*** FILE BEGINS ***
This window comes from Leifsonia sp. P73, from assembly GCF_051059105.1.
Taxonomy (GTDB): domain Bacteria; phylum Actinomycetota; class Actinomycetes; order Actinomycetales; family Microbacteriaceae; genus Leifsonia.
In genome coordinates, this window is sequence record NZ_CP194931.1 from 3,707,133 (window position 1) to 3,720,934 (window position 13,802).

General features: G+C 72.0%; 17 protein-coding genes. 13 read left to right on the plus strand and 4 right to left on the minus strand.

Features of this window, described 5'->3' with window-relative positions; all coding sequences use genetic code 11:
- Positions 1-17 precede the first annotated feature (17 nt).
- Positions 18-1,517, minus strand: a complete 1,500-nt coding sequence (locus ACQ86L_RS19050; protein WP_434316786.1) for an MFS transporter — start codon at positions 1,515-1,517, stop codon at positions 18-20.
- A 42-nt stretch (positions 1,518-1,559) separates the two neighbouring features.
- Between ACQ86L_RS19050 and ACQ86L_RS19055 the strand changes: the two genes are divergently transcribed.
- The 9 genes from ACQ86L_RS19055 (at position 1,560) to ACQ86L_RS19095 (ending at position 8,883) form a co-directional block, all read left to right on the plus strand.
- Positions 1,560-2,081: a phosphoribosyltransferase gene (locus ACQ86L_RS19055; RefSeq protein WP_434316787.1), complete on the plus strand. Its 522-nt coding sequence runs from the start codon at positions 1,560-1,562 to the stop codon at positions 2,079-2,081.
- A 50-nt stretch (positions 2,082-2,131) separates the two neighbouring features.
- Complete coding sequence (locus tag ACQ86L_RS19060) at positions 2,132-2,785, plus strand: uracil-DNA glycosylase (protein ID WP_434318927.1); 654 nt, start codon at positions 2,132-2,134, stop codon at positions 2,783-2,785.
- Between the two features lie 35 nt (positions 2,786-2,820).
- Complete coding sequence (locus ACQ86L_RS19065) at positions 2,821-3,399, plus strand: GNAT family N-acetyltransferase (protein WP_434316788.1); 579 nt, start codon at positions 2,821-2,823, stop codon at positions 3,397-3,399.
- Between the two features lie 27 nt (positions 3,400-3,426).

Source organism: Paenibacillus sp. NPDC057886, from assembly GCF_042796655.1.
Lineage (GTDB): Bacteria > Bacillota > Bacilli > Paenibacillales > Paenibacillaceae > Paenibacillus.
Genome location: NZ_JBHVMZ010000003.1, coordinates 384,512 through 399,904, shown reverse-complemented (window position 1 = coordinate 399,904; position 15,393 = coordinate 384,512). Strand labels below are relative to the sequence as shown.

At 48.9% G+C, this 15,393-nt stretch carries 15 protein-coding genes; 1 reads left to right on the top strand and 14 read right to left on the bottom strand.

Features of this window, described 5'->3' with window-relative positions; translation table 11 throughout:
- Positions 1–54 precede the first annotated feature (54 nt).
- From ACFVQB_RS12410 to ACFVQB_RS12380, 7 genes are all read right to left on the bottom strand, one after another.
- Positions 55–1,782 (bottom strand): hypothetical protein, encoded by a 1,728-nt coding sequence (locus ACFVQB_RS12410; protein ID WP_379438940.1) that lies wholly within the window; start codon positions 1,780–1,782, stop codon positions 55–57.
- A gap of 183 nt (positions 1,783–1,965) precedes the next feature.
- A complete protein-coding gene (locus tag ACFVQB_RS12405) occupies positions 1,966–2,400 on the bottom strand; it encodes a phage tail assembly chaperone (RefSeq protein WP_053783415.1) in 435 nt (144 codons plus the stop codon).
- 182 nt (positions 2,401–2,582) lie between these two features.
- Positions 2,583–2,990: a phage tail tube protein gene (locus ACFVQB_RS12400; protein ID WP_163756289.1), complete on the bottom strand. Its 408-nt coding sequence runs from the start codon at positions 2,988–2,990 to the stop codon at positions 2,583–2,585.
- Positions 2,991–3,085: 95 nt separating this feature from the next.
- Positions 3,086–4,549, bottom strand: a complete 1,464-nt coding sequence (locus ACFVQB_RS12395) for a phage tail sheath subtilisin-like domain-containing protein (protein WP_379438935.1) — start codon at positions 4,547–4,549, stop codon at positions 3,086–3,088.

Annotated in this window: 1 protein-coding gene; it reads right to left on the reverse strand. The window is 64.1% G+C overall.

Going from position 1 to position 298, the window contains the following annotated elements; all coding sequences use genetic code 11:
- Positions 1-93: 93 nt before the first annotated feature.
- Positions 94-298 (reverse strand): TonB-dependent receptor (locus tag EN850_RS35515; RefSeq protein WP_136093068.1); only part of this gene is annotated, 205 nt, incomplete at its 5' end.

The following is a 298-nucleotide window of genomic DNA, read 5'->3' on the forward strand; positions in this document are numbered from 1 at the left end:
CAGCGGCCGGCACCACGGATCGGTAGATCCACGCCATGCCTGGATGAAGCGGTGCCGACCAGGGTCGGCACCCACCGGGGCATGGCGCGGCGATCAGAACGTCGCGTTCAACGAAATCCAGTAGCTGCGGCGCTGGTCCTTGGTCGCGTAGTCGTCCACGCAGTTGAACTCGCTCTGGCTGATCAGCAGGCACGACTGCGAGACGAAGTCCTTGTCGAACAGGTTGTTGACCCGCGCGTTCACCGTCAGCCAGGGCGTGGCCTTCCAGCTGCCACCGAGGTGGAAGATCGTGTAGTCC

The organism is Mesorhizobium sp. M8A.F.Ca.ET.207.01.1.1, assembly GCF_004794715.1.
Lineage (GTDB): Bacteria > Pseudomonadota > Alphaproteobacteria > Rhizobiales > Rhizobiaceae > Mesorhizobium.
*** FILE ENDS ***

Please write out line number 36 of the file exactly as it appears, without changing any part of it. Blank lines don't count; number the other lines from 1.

CAGCGGCCGGCACCACGGATCGGTAGATCCACGCCATGCCTGGATGAAGCGGTGCCGACCAGGGTCGGCACCCACCGGGGCATGGCGCGGCGATCAGAACGTCGCGTTCAACGAAATCCAGTAGCTGCGGCGCTGGTCCTTGGTCGCGTAGTCGTCCACGCAGTTGAACTCGCTCTGGCTGATCAGCAGGCACGACTGCGAGACGAAGTCCTTGTCGAACAGGTTGTTGACCCGCGCGTTCACCGTCAGCCAGGGCGTGGCCTTCCAGCTGCCACCGAGGTGGAAGATCGTGTAGTCC